How ASPI Funds Work

Martha has recently become a beneficiary of an ASPI microfund. She sells plastic bowls and bottles from China. ASPI’s fund helped her buy more merchandise, making sure that she is not running out of stock.

Matthew runs a liquor store. ASPI’s loan enabled him to open new locations and even start serving some food.

ASPI funds are never given out to a single individual but to a group of 10 guaranteeing the weekly payments. The binding element of the group is the church community. Matthew is the leader of such a team. He speaks how the groups are set-up among the community, leveraging the credibility, honesty and reliability of the possible candidates.

ASPI micro-funding activity is unique in the general competitive financial sector scene in Ghana due to its impact:

  • strengthening and growing the business of people that would not be able to get a loan from a bank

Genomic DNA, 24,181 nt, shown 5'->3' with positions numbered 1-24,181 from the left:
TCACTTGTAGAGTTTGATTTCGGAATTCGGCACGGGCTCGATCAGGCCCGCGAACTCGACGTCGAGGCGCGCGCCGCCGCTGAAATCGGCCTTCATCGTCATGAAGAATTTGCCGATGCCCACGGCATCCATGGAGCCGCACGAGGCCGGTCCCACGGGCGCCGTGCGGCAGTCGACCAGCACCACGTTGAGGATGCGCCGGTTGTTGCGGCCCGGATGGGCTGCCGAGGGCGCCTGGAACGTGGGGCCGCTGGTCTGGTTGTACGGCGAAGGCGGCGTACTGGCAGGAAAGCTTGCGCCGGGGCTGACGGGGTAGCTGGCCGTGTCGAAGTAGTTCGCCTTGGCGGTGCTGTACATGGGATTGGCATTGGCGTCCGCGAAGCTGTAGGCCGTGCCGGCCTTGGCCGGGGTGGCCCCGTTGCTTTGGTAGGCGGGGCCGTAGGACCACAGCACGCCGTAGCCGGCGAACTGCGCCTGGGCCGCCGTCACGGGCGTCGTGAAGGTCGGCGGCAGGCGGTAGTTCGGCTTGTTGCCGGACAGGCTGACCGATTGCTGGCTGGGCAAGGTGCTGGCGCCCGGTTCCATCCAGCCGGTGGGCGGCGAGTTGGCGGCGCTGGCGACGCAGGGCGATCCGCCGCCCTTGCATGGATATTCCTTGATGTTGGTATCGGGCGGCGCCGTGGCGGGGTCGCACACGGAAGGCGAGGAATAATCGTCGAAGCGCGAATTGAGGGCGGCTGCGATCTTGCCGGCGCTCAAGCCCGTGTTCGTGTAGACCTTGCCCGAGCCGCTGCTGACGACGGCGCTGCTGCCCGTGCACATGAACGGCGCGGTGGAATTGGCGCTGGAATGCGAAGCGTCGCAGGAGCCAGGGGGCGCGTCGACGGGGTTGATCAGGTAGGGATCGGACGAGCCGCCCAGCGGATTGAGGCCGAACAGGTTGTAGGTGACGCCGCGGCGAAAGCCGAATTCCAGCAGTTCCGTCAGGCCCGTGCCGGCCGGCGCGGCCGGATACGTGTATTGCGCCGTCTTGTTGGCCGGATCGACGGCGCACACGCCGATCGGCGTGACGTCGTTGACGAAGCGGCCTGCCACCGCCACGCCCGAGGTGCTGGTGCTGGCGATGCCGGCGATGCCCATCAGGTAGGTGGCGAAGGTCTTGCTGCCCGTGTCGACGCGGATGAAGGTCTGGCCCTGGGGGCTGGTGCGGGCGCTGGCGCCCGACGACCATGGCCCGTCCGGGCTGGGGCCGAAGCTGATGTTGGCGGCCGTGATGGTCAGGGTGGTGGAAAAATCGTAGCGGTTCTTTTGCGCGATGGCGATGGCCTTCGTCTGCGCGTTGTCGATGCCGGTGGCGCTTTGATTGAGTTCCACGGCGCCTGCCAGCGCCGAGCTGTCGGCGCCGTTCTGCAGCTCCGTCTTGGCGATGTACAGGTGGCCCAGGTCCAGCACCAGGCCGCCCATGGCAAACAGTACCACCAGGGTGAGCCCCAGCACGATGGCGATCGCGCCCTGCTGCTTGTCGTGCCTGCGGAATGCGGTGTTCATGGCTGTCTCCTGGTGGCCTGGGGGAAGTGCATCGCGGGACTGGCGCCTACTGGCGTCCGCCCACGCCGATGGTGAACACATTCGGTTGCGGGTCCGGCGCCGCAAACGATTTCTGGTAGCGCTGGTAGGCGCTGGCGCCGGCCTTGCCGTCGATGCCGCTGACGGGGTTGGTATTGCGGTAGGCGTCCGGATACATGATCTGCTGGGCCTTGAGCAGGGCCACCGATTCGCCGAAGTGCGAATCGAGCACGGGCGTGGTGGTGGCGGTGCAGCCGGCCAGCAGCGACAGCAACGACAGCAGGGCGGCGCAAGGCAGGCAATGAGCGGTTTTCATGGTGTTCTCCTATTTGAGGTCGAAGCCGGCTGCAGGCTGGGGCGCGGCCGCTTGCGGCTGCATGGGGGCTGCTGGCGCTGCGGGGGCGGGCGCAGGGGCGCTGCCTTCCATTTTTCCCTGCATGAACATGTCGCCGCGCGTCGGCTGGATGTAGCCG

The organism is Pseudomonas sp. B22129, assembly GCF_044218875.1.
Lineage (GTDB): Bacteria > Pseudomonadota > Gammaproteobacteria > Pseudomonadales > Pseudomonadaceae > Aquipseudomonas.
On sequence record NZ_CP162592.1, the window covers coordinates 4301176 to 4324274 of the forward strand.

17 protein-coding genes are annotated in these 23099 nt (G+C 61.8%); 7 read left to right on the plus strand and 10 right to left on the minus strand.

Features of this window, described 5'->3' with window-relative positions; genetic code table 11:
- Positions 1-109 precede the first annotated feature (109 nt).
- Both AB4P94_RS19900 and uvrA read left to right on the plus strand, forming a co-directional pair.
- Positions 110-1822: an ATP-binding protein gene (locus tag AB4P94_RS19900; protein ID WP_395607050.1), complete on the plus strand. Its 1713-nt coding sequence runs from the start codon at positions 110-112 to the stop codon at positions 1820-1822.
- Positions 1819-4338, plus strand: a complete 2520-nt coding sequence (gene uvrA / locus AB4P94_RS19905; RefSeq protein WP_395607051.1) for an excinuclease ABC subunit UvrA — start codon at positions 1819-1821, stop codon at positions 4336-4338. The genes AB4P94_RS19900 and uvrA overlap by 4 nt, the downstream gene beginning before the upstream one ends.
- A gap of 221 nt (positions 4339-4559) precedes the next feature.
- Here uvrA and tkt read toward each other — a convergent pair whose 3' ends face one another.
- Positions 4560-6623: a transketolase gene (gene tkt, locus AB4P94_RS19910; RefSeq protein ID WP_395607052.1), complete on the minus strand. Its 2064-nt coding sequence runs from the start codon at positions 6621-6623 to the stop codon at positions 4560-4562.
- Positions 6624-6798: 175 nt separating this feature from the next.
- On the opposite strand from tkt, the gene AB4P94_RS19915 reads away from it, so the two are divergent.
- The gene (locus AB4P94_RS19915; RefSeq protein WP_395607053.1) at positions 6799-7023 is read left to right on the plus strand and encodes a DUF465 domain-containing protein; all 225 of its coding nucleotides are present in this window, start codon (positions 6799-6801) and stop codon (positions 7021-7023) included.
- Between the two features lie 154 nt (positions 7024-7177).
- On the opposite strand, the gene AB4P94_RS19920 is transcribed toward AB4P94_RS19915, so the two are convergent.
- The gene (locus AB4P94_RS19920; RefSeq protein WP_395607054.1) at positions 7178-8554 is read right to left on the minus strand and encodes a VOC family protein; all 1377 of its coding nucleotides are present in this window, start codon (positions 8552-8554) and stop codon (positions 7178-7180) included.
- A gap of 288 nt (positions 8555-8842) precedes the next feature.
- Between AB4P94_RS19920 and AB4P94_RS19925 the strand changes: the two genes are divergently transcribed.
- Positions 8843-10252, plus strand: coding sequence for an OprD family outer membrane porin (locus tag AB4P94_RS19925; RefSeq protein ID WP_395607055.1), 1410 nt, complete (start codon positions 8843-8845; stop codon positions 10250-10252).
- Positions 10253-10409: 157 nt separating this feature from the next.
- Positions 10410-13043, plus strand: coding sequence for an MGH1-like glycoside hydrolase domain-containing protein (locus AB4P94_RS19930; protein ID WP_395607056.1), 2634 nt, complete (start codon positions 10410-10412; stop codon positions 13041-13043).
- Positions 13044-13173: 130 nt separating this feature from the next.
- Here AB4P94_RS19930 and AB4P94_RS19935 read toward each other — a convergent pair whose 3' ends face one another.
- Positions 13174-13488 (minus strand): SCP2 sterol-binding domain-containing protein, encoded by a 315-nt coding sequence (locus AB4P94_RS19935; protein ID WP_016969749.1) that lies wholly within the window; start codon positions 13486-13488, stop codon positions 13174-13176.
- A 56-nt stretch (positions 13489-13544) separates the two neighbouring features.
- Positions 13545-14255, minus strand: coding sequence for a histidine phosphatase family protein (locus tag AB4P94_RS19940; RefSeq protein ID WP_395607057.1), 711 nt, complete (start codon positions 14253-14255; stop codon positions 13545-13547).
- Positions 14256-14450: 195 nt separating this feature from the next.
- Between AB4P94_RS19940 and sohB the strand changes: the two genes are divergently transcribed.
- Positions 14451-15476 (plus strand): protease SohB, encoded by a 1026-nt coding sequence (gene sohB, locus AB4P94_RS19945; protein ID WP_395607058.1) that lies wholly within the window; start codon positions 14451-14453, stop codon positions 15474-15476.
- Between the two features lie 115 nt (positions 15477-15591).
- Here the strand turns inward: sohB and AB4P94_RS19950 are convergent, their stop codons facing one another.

• indirect support to their extended families (health care, education)

The Family Shop

Sapphire is a mother of 3 and runs a grocery shop. Her day starts at 4 am and ends at 11 pm. Luckily she is helped by her sister to do shifts so she can look after the household and children too.

Building Dreams

Luisa is the owner of the shop called “Just One Day”. It tells about her dream and hard work to build this business. ASPI was the organisation that helped her dream come true. Her next plan is to buy some land and build a house in order to improve on her living conditions. Housing in Ghana is a challenge as usually the rents are required to be paid upfront for 2 years.